The safety system is based on they way someone squeezes the gun while pulling the trigger. By putting pressure measurement devices on the grip of the gun, the mechanism is able to determine whether it is a grip pattern that was stored in, an authorized user or an intruder. It is in that process, during the moment of trigger pull, where the mechanism enables or disables the gun from firing.
NJIT officials say the biometric grip recognition system is potentially compatible with a conventional mechanical firearm. The new guns should be available in two to three years.
Many folks think the new technology is a good idea. Those against the "smart gun" technology say it does nothing to impact the 192 million firearms already in U.S. circulation.
posted on 01/08/2004 6:17:45 PM PST
(Xin loi min oi)
What an amazing pile of steamy horses**t.
Hey, New Jersey.............a state that always chest-thumps about how tough you are, etc., etc., yada yada.................why do you put up with this barnyard matter?
"I wonder if the cops would use such a system after they get blasted by quicker bad guys because of delays in the recognition system?"
Actually, cops have been exempted from being forced to use handguns with this technology. The reason is because no cop would ever take a chance with his life with such "technology". So if the cops don't have to use "smartguns" for fear of malfunction, then why should private citizens?
1 - Because this is just another step towards eliminating private handgun ownership.
2 - The trial lawyers are going to make a mint suing the firearms manufacturers when these "smartguns" fail and people begin to sue.
3 - Because if there is an electronic way to enable these "smartguns" to fire, then there is most certainly an electronic way to prevent these "smartguns" from firing. Imagine if the police (or criminals) got their hands on a device that can shut off your handgun?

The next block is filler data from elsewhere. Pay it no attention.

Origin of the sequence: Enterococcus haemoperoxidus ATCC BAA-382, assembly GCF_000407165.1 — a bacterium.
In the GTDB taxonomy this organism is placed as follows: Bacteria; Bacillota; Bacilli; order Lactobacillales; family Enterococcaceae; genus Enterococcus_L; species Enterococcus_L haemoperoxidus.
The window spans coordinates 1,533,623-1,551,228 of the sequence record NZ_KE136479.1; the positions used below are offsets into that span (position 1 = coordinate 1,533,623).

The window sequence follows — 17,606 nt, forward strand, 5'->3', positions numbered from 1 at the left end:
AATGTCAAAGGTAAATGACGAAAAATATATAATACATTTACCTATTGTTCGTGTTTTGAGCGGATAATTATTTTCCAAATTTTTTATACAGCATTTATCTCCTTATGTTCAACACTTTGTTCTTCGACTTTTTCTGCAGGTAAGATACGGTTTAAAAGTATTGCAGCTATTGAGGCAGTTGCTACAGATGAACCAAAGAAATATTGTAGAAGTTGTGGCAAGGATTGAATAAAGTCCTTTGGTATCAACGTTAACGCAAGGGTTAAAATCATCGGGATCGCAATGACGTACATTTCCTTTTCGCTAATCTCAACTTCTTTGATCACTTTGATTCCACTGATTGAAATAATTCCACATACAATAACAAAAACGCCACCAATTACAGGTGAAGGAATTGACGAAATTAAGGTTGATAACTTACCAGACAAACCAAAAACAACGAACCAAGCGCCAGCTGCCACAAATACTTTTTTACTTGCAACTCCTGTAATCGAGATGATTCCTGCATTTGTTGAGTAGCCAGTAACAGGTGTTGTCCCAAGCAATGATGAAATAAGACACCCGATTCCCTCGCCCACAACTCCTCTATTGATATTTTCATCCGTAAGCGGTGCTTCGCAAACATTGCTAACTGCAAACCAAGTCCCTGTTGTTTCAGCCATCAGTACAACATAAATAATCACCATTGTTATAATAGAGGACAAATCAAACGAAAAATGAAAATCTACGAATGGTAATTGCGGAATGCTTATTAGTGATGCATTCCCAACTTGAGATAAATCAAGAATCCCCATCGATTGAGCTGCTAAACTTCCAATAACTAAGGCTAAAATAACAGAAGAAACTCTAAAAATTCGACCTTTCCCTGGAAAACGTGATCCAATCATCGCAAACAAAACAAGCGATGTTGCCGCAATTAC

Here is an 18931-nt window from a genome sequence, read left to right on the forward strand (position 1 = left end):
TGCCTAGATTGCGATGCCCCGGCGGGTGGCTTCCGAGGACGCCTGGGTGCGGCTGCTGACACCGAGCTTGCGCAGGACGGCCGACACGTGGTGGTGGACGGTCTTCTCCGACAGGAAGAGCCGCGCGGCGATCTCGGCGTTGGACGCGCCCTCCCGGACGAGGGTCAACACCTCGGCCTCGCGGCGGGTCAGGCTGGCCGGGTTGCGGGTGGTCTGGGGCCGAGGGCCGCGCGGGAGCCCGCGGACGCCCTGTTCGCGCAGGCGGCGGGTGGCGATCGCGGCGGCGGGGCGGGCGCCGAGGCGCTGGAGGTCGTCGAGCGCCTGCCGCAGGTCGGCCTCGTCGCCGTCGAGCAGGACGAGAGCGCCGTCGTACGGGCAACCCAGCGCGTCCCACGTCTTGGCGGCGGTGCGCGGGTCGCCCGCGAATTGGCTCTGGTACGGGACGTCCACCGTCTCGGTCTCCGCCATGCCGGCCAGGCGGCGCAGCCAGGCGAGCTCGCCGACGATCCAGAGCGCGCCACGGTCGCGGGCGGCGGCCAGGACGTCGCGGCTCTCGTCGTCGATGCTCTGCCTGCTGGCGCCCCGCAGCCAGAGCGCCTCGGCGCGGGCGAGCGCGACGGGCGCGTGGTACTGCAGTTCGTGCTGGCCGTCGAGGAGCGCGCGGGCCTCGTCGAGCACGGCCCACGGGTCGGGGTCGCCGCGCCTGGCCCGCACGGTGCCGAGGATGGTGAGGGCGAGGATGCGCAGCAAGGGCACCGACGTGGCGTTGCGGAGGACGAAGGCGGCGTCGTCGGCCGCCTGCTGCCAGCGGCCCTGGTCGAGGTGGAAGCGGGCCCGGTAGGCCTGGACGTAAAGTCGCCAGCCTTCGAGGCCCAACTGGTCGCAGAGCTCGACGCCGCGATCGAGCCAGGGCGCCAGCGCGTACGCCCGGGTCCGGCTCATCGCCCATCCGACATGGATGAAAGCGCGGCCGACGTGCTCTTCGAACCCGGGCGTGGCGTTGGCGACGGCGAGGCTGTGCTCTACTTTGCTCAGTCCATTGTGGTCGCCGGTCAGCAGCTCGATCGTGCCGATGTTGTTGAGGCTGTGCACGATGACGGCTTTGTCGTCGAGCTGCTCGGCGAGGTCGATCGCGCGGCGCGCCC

"Police, of course, will be exempted from this "life saving" technology. Go figure."
Of course they are exempt, despite the fact that many cops are killed in the line of duty with their own firearms. The cops may need this technology, but your average American does not.
"Every day, a million children live and play in homes where there are loaded guns that they have access to,"
Really? How can that many children have been living in such households for years without them all dying off?
posted on 01/08/2004 7:45:36 PM PST
(Why is it that the more "gun safety" laws are passed, the less safe my guns seem?)
The day that the president's security detail is exclusively armed with "smart guns" I'll consider buying one
Good strategy. That's why I bought my Sig P229
posted on 01/08/2004 10:33:31 PM PST
My comment remains the same. You go to a gun shop, buy an electronic gun that 'fingerprints' your grip pattern standing there in the shop. I would not trust that device to be 100% reliable under a high stress life or death situation. Not for a second.
Like someone astutely observed. The day the Presidents security detail carry these weapons is they day I might consider it too.
posted on 01/09/2004 6:34:10 AM PST
by Fun Bob
Exactly. All excellent points.
So does that mean once we have smart guns, we will be allowed to conceal carry in NJ? I doubt it. If this were a compromise to allow concealed carry, that would be one thing. But this smart gun BS is a limit on any gun sold in the state. As is, I refuse to buy handguns in NJ. Why? You need to obtain a permit to BUY. That requires fingerprinting and a 3-6 month processing time. Then the permit is good for 30 days. If you want to buy a new gun, back to refingerprinting and another 3-6 month processing. Screw that, I'll drive to Scranton and buy one.
posted on 01/09/2004 6:37:57 AM PST
by Fun Bob
To: Prime Choice
Wouldn't it be better for the person holding the gun to be smart?
Amen! If the Brady group and others really wanted to save lives, they would be crusading for mandatory sobriety test ignition lockouts installed on all new cars.
But they don't want to save lives, they want to get rid of their own personal boogey man, the gun. They are driven by irrational fear, not logic.
posted on 01/09/2004 6:52:44 AM PST
You are rapidly becoming the JH2/Kattracks of gun stories! Good work!
posted on 01/09/2004 7:10:29 AM PST
by Travis McGee
(----- www.EnemiesForeignAndDomestic.com -----)
To: Constitutional Patriot
posted on 01/09/2004 3:39:14 PM PST
by Fun Bob